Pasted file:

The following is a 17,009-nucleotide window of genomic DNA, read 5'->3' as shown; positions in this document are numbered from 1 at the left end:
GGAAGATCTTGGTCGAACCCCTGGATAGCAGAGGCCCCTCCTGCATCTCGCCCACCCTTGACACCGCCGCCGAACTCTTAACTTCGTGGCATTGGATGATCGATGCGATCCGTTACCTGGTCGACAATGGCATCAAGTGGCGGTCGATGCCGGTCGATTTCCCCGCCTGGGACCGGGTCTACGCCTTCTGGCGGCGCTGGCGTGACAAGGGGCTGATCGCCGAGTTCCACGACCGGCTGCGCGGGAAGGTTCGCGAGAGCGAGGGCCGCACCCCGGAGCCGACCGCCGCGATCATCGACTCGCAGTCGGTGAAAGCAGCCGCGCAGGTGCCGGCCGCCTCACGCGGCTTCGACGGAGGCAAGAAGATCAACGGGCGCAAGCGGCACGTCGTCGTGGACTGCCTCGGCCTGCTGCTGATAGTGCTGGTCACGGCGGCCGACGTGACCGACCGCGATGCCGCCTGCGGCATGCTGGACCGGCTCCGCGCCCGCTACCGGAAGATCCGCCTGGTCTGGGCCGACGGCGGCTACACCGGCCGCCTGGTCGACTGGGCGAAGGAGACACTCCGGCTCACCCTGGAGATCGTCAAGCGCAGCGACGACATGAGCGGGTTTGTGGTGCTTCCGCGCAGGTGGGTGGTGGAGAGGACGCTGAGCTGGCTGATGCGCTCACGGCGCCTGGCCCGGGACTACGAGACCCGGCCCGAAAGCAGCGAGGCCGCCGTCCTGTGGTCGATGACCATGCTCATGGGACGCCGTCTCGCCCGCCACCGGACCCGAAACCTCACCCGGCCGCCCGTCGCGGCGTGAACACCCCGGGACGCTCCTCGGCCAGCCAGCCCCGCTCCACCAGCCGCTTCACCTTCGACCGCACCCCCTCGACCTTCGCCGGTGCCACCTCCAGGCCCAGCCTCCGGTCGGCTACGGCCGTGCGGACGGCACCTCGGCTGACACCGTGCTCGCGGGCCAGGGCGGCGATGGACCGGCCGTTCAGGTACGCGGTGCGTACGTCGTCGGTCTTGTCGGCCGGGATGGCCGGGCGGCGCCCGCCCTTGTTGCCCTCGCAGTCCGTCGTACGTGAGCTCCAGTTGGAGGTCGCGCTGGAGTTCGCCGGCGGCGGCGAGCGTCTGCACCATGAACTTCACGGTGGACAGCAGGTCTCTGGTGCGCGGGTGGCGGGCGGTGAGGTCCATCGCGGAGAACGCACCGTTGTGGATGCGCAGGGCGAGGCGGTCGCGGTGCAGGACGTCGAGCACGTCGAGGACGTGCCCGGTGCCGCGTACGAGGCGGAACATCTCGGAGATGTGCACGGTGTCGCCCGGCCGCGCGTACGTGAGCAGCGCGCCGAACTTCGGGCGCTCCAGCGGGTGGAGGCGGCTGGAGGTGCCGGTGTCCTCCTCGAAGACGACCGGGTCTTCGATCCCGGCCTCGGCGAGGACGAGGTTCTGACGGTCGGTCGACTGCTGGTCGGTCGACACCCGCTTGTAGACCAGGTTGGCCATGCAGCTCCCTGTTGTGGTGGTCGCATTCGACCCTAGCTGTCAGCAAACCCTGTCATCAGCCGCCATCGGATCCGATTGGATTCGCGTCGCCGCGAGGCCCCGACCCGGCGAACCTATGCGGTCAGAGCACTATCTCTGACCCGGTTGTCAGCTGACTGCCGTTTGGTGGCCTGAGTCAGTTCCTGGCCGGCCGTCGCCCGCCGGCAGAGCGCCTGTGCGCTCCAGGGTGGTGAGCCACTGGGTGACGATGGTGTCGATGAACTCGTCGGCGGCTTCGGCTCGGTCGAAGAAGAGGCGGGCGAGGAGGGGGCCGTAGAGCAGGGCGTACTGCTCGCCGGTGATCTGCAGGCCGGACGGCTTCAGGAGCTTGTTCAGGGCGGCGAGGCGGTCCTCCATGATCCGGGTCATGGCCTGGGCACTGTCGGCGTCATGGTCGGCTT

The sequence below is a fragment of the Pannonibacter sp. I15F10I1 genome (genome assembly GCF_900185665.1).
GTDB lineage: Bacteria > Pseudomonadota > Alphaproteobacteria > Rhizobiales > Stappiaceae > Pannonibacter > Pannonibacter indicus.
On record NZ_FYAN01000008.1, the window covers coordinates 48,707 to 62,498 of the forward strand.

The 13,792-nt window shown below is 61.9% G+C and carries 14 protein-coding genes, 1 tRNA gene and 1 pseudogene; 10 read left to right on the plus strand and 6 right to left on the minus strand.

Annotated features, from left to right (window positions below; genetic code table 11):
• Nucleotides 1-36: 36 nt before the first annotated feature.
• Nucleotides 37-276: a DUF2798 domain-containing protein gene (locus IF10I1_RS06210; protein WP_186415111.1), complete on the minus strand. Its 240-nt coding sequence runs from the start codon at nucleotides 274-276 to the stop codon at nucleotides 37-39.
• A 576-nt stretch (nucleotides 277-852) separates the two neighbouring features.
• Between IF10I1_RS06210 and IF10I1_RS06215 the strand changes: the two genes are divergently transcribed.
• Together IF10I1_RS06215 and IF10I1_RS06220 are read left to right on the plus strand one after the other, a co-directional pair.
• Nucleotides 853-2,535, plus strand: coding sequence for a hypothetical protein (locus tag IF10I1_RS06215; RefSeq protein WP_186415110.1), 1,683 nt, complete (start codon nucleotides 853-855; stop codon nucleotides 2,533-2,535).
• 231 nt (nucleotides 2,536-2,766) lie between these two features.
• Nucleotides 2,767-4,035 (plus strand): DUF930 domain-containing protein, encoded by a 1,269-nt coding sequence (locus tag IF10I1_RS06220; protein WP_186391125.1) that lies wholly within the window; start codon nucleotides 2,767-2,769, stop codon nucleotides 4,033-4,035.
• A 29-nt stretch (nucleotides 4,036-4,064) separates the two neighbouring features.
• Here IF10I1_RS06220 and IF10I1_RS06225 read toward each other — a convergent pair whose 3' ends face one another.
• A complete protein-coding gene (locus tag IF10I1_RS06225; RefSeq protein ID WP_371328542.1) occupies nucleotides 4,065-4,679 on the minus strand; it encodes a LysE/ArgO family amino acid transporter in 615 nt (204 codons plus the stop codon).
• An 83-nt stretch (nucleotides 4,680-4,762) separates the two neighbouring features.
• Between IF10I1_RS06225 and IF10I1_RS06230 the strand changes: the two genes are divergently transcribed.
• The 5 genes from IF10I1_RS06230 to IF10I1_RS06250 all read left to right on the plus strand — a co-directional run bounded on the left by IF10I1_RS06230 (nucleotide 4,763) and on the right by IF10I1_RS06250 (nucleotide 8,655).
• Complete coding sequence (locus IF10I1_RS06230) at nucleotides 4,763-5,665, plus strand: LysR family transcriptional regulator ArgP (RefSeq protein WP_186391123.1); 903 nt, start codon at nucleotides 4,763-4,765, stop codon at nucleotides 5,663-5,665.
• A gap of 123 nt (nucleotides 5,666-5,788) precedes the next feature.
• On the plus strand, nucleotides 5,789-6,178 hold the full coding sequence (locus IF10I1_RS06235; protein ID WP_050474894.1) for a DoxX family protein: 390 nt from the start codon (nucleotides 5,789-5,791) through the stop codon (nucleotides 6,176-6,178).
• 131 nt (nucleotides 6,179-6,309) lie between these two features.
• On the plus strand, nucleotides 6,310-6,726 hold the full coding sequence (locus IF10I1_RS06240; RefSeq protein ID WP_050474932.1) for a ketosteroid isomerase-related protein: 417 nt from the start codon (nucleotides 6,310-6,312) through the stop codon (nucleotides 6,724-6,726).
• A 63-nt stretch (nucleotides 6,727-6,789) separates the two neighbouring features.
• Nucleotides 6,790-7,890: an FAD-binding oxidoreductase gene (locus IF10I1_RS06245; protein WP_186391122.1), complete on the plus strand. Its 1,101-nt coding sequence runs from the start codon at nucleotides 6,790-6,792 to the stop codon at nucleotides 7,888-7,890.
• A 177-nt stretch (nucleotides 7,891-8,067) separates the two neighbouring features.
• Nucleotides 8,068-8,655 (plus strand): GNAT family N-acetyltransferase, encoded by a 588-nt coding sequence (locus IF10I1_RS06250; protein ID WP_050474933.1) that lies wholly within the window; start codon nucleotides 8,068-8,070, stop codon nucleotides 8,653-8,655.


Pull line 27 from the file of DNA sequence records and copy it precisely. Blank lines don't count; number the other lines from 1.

• A 63-nt stretch (nucleotides 6,727-6,789) separates the two neighbouring features.